Caitlin Flanagan, primarily known (and embraced by mainstream media) for her anti-feminist writings, was back in the New York Times this weekend–this time attacking former '70s radical Sara Jane Olson. As a member of the Symbionese Liberation Army, Olson (born Kathleen Soliah) was indicted for plotting to bomb LAPD patrol cars; she evaded capture until 1999, during which time she built a life under her new name in Minnesota. She's now been allowed to serve her parole at home in Minnesota rather than in California, where she served her time.
Flanagan's peeved, because, she would have us believe, she sees a double standard.
"Thanks to Sara Jane Olson and her return to the spacious house and gracious life sheÃƒÆ’Â¢ÃƒÂ¢”Å¡Â¬ÃƒÂ¢”Å¾Â¢s made for herself in St. Paul," she writes in the Times, "we know what it's called when a rich, white woman gets convicted of trying to kill cops and robbing a bank: 'idealism.'" Flanagan concludes her piece:
The irreducible starting point of the SLA's agenda was the belief that the justice system treated blacks differently from whites. By offering herself up to serve her parole in the state, she will do her part to ensure that there are not two standards of justice, one for the white women who have Tudor-style houses and shadowed lawns to return to in a distant state–let us call such women the "fascist insect"–and the other for African-American women–let us call them "the people"–who enter the system with very little and leave it with even less.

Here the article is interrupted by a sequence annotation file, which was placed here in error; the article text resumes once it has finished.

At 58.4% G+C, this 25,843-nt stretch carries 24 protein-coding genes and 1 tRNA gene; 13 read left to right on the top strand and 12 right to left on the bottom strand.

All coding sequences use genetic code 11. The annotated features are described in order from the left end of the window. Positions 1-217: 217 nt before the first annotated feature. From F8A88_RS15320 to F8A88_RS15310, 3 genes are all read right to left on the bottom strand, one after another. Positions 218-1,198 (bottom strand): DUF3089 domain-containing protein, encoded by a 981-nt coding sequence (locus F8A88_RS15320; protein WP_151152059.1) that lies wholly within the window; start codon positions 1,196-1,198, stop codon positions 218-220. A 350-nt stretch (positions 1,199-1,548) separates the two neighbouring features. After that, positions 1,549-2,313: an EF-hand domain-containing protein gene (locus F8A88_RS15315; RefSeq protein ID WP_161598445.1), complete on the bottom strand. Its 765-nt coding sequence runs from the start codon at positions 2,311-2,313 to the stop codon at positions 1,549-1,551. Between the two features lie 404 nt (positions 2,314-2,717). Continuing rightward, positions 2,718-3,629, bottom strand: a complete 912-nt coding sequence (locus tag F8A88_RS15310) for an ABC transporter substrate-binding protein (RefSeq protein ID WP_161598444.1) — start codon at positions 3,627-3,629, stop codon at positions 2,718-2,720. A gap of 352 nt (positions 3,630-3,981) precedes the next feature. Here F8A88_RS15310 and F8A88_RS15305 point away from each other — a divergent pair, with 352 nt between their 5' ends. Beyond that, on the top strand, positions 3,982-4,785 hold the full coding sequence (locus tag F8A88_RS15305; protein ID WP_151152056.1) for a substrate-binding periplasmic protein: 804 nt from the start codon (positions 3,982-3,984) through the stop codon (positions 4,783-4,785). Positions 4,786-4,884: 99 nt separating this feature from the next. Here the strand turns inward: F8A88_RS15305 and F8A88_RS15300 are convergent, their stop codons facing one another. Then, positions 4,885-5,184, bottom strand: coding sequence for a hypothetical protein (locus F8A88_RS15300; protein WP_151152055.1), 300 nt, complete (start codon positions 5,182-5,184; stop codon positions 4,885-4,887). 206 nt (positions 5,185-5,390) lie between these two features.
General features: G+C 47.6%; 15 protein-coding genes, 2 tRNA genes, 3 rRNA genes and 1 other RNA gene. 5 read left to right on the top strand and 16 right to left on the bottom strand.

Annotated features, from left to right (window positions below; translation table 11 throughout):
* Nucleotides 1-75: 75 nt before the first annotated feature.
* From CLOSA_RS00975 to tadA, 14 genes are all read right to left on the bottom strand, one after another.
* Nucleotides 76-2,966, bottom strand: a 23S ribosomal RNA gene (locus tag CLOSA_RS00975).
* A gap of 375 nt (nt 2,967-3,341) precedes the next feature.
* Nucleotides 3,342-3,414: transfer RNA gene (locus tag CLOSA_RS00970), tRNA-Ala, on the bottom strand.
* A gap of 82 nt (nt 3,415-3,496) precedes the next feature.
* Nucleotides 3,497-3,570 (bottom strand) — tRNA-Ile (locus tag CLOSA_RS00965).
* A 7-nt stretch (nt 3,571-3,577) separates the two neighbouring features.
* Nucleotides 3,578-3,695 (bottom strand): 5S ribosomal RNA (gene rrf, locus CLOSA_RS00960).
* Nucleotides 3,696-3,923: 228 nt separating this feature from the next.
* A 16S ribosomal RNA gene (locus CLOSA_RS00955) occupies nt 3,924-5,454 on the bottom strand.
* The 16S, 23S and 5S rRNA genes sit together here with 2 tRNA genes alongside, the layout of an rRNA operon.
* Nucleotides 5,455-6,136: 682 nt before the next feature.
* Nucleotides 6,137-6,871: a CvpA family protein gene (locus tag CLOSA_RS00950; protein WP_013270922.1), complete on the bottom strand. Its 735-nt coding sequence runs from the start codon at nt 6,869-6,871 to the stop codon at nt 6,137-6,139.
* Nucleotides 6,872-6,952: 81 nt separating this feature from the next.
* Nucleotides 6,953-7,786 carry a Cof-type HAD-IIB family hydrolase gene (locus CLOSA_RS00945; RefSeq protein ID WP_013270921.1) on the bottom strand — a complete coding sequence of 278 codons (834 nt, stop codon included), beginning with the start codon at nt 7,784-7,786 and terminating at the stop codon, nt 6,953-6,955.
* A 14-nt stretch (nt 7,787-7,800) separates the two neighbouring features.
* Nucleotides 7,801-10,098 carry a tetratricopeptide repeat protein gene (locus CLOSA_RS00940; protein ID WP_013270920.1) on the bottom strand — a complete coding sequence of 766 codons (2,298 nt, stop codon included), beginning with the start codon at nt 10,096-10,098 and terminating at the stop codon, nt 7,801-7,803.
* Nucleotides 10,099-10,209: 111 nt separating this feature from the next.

Of course, if Flanagan was actually concerned about people being discriminated against by the parole system and institutional racism, the logical thing to advocate for would be changes in the criminal justice system so that they too were able to serve parole in their homes. Instead, African-American women here are just a useful tool for Flanagan to attack a white female leftist.
It's her specialty, after all: Her first big break was a piece on nannies, arguing basically that rich white feminists are hypocrites because they're only able to both pursue careers and have children by exploiting poor women as underpaid nannies. There, too, her point was really about bashing the white feminists, not about concern for the nannies–as Barbara Ehrenreich noted in a lengthy exchange with Flanagan about the article, "If your 10,000-word piece was about how employers should pay their nanniesÃƒÆ’Â¢ÃƒÂ¢”Å¡Â¬ÃƒÂ¢”Å¾Â¢ Social Security taxes, then my reading skills are in serious decline."